Best NFL position: Left guard
Rang’s draft prediction: Mid-third round

HUNTER BRYANT
Tight end, 6-2, 248, Eastside Catholic High School
The skinny: If you are thinking about drafting Bryant, it’s because he is a playmaker with the football in his hands (career 16.4 yard-per-catch average in three seasons at Washington). He combines superb body control and hand strength with a fiery competitive desire. “He is a seam threat, and can be a security blanket,” Rang said. So why this low? His straight-line speed is below average (4.74 seconds in 40) for his size.
Best NFL position: Pass-catching tight end/H-back
Rang’s draft prediction: Mid-fourth round

EVAN WEAVER
Linebacker, 6-2, 237, Gonzaga Prep High School
The skinny: Nobody in college football had more tackles the past two seasons that this record-setter from Cal (341, including school-best 182 last season). “He has Jedi-like instincts,” Rang said. “He can close his eyes and find the football.” But his 40 time was soft (4.76), and he doesn’t have the look of an elite athlete. Rang thinks that is the trap – and that Weaver will easily outplay his undervalued NFL draft status.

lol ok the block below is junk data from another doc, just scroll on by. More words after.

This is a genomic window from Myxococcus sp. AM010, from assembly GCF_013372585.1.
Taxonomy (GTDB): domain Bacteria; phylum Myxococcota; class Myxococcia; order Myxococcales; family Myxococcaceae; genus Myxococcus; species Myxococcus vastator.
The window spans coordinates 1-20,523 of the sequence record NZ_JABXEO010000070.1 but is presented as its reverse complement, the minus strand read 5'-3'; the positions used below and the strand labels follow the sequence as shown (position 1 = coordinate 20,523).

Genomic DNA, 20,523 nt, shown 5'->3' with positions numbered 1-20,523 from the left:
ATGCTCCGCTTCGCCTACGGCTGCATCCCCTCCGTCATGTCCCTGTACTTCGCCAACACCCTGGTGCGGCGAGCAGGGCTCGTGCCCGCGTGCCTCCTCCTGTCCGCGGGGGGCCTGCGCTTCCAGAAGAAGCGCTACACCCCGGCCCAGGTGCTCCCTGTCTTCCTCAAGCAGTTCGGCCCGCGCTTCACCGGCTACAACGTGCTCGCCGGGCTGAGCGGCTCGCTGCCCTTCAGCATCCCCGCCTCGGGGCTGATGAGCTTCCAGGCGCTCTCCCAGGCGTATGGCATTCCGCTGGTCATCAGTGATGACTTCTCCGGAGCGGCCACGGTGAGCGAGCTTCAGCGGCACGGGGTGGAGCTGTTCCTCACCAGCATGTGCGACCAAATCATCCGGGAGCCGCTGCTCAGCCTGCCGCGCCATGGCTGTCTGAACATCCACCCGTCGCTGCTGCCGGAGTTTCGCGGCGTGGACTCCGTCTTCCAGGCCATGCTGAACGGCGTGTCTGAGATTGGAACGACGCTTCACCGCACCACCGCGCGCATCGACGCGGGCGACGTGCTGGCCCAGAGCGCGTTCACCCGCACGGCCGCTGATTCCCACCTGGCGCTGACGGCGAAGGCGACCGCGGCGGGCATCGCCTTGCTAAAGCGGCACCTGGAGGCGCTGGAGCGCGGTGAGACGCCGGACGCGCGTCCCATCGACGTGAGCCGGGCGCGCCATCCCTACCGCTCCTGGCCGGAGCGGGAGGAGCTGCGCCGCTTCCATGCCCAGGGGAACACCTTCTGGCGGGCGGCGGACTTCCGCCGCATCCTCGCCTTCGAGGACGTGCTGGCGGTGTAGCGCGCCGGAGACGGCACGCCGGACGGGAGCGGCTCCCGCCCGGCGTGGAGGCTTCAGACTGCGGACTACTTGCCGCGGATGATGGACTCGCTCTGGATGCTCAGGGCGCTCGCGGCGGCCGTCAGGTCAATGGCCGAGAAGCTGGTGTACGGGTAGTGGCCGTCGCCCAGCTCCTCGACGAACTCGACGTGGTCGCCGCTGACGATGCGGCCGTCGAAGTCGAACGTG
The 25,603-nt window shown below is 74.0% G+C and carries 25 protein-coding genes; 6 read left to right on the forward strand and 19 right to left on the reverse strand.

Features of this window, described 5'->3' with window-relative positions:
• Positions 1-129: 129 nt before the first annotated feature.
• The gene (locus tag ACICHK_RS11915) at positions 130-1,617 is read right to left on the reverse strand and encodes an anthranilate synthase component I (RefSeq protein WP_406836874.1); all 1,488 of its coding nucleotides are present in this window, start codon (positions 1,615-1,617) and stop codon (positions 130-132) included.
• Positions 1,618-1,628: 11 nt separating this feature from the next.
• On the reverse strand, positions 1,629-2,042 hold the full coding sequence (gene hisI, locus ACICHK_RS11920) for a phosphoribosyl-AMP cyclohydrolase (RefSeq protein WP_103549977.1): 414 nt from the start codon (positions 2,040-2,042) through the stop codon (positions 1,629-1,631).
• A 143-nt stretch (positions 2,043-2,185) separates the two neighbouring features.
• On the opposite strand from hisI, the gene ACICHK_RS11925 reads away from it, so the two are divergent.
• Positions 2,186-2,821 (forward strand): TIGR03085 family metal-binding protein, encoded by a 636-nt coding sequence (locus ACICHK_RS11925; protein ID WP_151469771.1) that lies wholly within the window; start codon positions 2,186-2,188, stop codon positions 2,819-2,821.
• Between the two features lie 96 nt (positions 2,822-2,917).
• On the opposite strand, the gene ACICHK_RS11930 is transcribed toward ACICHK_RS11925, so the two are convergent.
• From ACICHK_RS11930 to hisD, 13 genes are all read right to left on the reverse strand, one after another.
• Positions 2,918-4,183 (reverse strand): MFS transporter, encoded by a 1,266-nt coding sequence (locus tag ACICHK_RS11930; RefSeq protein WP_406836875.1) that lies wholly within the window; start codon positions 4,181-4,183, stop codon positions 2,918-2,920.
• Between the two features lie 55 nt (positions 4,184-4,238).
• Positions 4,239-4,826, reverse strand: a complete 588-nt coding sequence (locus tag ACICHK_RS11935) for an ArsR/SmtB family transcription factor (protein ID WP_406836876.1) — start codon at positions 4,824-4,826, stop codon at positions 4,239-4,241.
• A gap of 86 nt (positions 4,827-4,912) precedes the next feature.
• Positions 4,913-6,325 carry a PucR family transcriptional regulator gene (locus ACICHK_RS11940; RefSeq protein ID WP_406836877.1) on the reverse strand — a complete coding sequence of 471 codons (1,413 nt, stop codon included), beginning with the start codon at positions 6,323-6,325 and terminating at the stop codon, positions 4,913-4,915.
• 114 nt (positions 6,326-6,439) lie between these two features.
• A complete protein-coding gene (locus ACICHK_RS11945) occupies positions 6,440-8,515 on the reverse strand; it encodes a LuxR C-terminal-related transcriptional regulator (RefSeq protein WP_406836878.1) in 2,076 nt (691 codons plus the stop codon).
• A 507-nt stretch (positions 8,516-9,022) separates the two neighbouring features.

Best NFL position: Inside linebacker
Rang’s draft prediction: Late fourth round

TREY ADAMS
Offensive lineman, 6-8, 318, Wenatchee High School
The skinny: Two years ago, this mountain of a man at Washington was a sure-fire first-round pick. But after suffering serious knee and back injuries, he has not looked like the same player. “He just didn’t look healthy when he ran the 40 (in 5.6 seconds) at the (NFL) Combine,” Rang said. When healthy, Adams has the length, balance and agility to be a quality NFL offensive tackle – albeit one that relies more on finesse and technique than power.
Best NFL position: Left tackle
Rang’s draft prediction: Late fourth round

CALVIN THROCKMORTON
Offensive lineman, 6-5, 317, Newport of Bellevue High School